Thursday, 16 June 2011

Imagination can't die!

It has been a while since I’ve poked my nose in here and wrote something. It’s not like I haven’t got anything to say. Anyone who knows me at all will agree, I always have a story to tell. Sometimes, ignoring my husband’s protests, I tell the same stories over and over again. They are good stories, and should be told and re-told. Anecdotes from times past to make you laugh and cry and laugh again. If they’re not re-told, they will be forgotten in the obscurity of days gone by, and bring a heavy feeling to my heart.

Story telling is an art on the brink of extinction. The ancients knew the value of a good story. Just think of the Greeks, the Roman, Norse or any other ancient civilization with a wonderfully developed mythology heritage. The bards of the day could put us to shame. Their stories, or myths, are still re-told somewhere in the world on a daily basis. They’re the same myths re-told for a thousand years, only the audience changed drastically. These days the great Greek or Roman mythology is mostly told to bored students crowded in a stuffy classroom, more interested in Facebooking on their iPhones than learning of Sisyphus. Ironically, this particular myth would be more than appropriate, as one can say, today's bards have a Sisyphean task assigned to them. The task to re-tell their stories and have them fall on death ears, again and again.

Today’s bards hail to different gods. They are rulers of media and electronic arts. CGI allows us to recreate whole worlds to the most minute and intricate detail. I remember sitting through Avatar in eye popping awe, watching the splendor of 3D Pandora jump out at me from every take. Avatar is one man’s vision, one man’s story, taken up and worked on by a battalion of 3D artists, editors, advisors, consultants and experts on all things digital. James Cameron’s official budget for the movie was $237 million dollars, but estimates make it closer to $300 million, with a further $150 million in promotion & advertising. Let’s stick to the modest official version. That sum alone would have been enough to feed a small third world country for a significant period of time, not to mention the amount the movie earned at the box office. And it was seen by immense number of people in the world, hailed a huge success and a first in many aspects of cinematography. It is a masterpiece in its own right. Still, I can’t help but ask myself, in a thousand years, when we do master space flight and discover real life equivalent of Pandora, will Avatar the movie be on everyone’s tongues? Chances are, the answer is no.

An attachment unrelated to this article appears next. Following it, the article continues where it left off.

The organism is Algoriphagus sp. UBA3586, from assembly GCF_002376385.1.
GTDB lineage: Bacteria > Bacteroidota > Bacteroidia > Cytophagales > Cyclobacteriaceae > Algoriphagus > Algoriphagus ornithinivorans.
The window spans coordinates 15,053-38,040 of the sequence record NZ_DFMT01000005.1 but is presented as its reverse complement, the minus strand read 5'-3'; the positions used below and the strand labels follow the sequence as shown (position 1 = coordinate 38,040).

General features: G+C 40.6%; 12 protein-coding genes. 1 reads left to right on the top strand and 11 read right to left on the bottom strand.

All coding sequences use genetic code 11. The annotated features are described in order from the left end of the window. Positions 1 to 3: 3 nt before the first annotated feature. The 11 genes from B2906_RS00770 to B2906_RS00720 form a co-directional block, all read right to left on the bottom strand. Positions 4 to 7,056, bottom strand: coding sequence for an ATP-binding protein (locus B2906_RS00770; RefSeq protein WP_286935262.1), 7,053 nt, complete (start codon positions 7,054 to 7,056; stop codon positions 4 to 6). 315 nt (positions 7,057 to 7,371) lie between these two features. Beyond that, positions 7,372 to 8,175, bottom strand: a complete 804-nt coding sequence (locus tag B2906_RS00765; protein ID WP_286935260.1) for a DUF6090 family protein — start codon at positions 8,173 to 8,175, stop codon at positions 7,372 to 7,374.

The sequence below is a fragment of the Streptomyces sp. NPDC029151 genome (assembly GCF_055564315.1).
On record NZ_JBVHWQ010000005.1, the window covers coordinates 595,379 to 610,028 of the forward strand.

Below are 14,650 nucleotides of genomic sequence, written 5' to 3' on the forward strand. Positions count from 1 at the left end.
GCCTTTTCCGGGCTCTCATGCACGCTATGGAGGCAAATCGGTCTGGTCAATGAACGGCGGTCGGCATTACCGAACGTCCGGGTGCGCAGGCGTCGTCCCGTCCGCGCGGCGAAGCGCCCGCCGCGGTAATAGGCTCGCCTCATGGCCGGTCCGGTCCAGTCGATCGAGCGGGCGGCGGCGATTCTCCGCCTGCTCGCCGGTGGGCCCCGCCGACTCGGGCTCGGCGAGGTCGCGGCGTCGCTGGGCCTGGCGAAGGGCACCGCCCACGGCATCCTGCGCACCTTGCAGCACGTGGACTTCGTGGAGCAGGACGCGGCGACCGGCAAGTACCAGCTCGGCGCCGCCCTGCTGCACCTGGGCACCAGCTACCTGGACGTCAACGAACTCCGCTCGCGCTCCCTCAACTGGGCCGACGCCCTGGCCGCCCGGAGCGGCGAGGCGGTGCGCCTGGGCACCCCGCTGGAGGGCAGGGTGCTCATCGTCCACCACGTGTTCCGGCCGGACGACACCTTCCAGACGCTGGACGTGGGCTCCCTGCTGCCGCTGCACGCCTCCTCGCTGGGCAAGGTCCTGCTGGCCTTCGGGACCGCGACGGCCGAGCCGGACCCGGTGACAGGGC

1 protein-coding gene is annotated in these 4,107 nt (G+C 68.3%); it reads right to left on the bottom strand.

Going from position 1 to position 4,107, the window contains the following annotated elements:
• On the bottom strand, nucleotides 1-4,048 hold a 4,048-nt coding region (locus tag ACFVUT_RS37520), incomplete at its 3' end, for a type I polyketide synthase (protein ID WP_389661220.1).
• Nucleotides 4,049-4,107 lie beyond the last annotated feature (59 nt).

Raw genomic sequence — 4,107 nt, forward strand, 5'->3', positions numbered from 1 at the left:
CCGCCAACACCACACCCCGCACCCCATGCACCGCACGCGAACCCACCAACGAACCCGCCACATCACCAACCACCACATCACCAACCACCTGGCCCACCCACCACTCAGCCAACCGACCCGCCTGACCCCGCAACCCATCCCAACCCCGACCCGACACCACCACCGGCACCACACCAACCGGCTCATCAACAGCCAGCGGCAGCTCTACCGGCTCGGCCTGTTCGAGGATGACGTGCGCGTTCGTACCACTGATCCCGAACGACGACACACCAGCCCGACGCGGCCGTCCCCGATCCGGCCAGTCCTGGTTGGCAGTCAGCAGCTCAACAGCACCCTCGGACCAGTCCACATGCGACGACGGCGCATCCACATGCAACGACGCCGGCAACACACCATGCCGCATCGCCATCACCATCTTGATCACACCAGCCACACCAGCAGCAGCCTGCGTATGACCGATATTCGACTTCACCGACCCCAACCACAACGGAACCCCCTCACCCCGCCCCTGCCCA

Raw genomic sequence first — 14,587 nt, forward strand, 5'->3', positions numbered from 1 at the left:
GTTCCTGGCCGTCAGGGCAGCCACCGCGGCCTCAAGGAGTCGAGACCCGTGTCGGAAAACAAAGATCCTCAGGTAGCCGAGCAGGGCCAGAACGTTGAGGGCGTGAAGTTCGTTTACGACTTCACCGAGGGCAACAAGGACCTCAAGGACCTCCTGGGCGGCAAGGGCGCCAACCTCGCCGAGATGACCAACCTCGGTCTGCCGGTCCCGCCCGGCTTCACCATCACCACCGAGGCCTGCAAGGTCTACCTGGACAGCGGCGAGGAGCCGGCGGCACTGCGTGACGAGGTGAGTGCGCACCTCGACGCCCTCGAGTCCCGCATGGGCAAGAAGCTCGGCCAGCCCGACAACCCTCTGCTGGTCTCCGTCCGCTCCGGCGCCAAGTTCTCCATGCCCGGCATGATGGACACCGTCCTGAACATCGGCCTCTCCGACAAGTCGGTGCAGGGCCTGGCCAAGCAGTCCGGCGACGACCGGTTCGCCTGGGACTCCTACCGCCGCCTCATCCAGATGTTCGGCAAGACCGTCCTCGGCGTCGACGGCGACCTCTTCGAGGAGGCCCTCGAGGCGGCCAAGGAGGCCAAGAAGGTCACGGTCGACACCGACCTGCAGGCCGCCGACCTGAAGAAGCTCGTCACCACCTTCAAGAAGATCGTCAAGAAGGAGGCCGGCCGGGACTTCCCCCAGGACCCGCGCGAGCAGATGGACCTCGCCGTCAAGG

So what secret did the ancients possess, that made their stories so immortal in the eyes of humanity? Were they just better at it? In a way, I think so. The ancient bards didn’t have the help of a platoon of advisors, designers and consultants. Yet they told stories that captivated king and peasant alike for generations. Their tales relied on their own imaginations, and perhaps on the imaginations and lives of these around them. I like to imagine the great Homer yielding a giant goose quill, scratching his words of wisdom on rolls of parchment, dressed in robes appropriate to his time, deep in thought between each line. Maybe the image I have built in my head is completely wrong, misguided by romantic notions of today’s entertainment, but it’s mine. To me this is the beauty of a written or a spoken word. It allows your imagination to build the scenery around it, instead of having all the work done for you and ready to consume image thrust in your face. People no longer feed their imaginations. Some claim they haven’t got one. Seems the mighty tool of imagination is one of the latest victims of humanity’s progress. But what happened to “practice makes perfect”? Doesn’t it apply? Is “use it or lose it” better suited? I always promise myself, the next person to tell me they won’t read a book, they’ll wait for the movie will get a reality check from me. But it never happens. I silently pity the fool and move on.